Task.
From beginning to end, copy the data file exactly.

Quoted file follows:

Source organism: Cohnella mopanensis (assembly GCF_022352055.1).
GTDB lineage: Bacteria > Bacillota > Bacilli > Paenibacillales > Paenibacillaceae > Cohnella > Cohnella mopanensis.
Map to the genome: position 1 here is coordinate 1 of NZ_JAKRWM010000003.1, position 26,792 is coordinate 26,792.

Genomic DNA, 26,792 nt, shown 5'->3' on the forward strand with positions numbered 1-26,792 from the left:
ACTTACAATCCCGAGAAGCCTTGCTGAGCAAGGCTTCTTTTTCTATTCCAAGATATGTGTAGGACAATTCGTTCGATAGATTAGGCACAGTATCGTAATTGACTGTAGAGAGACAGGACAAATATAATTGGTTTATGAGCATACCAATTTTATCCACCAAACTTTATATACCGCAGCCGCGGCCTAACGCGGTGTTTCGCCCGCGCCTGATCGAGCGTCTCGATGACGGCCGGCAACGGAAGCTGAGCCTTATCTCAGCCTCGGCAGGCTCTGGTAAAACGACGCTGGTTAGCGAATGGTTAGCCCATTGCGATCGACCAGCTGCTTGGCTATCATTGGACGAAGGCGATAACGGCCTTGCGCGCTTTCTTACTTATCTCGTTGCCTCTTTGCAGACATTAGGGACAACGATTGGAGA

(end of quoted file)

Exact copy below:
Source organism: Cohnella mopanensis (assembly GCF_022352055.1).
GTDB lineage: Bacteria > Bacillota > Bacilli > Paenibacillales > Paenibacillaceae > Cohnella > Cohnella mopanensis.
Map to the genome: position 1 here is coordinate 1 of NZ_JAKRWM010000003.1, position 26,792 is coordinate 26,792.

Genomic DNA, 26,792 nt, shown 5'->3' on the forward strand with positions numbered 1-26,792 from the left:
ACTTACAATCCCGAGAAGCCTTGCTGAGCAAGGCTTCTTTTTCTATTCCAAGATATGTGTAGGACAATTCGTTCGATAGATTAGGCACAGTATCGTAATTGACTGTAGAGAGACAGGACAAATATAATTGGTTTATGAGCATACCAATTTTATCCACCAAACTTTATATACCGCAGCCGCGGCCTAACGCGGTGTTTCGCCCGCGCCTGATCGAGCGTCTCGATGACGGCCGGCAACGGAAGCTGAGCCTTATCTCAGCCTCGGCAGGCTCTGGTAAAACGACGCTGGTTAGCGAATGGTTAGCCCATTGCGATCGACCAGCTGCTTGGCTATCATTGGACGAAGGCGATAACGGCCTTGCGCGCTTTCTTACTTATCTCGTTGCCTCTTTGCAGACATTAGGGACAACGATTGGAGA